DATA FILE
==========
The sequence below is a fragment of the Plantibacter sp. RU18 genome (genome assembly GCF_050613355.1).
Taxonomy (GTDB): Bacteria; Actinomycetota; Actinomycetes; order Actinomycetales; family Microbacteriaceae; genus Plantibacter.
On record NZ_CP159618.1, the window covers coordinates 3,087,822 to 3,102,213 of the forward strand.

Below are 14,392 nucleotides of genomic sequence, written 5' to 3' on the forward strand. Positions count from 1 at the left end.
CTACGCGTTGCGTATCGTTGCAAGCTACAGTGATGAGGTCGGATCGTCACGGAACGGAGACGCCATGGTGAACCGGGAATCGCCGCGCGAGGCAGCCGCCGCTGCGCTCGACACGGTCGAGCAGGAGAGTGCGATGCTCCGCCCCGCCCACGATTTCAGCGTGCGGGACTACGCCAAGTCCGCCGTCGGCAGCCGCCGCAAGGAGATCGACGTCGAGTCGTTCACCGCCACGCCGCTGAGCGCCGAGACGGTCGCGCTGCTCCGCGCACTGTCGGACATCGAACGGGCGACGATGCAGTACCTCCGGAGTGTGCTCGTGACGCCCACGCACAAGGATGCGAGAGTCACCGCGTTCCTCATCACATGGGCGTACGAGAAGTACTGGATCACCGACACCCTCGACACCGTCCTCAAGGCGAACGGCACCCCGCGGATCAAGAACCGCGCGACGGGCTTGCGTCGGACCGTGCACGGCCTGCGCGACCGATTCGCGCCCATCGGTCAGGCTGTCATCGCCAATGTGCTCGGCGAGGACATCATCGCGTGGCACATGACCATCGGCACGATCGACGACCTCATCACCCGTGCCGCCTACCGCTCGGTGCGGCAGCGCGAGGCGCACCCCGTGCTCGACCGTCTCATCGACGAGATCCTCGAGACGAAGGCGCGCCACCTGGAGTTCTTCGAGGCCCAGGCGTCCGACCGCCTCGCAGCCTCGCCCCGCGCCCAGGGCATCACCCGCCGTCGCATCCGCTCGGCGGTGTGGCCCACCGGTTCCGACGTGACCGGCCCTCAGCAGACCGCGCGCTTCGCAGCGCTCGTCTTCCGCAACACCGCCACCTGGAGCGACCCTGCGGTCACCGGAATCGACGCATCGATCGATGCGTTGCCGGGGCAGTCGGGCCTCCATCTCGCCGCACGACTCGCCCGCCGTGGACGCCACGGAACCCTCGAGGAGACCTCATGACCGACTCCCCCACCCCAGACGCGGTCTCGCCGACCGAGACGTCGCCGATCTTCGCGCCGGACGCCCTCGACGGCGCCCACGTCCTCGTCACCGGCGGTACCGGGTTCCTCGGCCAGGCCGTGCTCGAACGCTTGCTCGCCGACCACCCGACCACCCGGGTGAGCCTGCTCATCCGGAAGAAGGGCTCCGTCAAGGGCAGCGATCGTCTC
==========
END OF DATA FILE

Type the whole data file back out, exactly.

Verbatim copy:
The sequence below is a fragment of the Plantibacter sp. RU18 genome (genome assembly GCF_050613355.1).
Taxonomy (GTDB): Bacteria; Actinomycetota; Actinomycetes; order Actinomycetales; family Microbacteriaceae; genus Plantibacter.
On record NZ_CP159618.1, the window covers coordinates 3,087,822 to 3,102,213 of the forward strand.

Below are 14,392 nucleotides of genomic sequence, written 5' to 3' on the forward strand. Positions count from 1 at the left end.
CTACGCGTTGCGTATCGTTGCAAGCTACAGTGATGAGGTCGGATCGTCACGGAACGGAGACGCCATGGTGAACCGGGAATCGCCGCGCGAGGCAGCCGCCGCTGCGCTCGACACGGTCGAGCAGGAGAGTGCGATGCTCCGCCCCGCCCACGATTTCAGCGTGCGGGACTACGCCAAGTCCGCCGTCGGCAGCCGCCGCAAGGAGATCGACGTCGAGTCGTTCACCGCCACGCCGCTGAGCGCCGAGACGGTCGCGCTGCTCCGCGCACTGTCGGACATCGAACGGGCGACGATGCAGTACCTCCGGAGTGTGCTCGTGACGCCCACGCACAAGGATGCGAGAGTCACCGCGTTCCTCATCACATGGGCGTACGAGAAGTACTGGATCACCGACACCCTCGACACCGTCCTCAAGGCGAACGGCACCCCGCGGATCAAGAACCGCGCGACGGGCTTGCGTCGGACCGTGCACGGCCTGCGCGACCGATTCGCGCCCATCGGTCAGGCTGTCATCGCCAATGTGCTCGGCGAGGACATCATCGCGTGGCACATGACCATCGGCACGATCGACGACCTCATCACCCGTGCCGCCTACCGCTCGGTGCGGCAGCGCGAGGCGCACCCCGTGCTCGACCGTCTCATCGACGAGATCCTCGAGACGAAGGCGCGCCACCTGGAGTTCTTCGAGGCCCAGGCGTCCGACCGCCTCGCAGCCTCGCCCCGCGCCCAGGGCATCACCCGCCGTCGCATCCGCTCGGCGGTGTGGCCCACCGGTTCCGACGTGACCGGCCCTCAGCAGACCGCGCGCTTCGCAGCGCTCGTCTTCCGCAACACCGCCACCTGGAGCGACCCTGCGGTCACCGGAATCGACGCATCGATCGATGCGTTGCCGGGGCAGTCGGGCCTCCATCTCGCCGCACGACTCGCCCGCCGTGGACGCCACGGAACCCTCGAGGAGACCTCATGACCGACTCCCCCACCCCAGACGCGGTCTCGCCGACCGAGACGTCGCCGATCTTCGCGCCGGACGCCCTCGACGGCGCCCACGTCCTCGTCACCGGCGGTACCGGGTTCCTCGGCCAGGCCGTGCTCGAACGCTTGCTCGCCGACCACCCGACCACCCGGGTGAGCCTGCTCATCCGGAAGAAGGGCTCCGTCAAGGGCAGCGATCGTCTC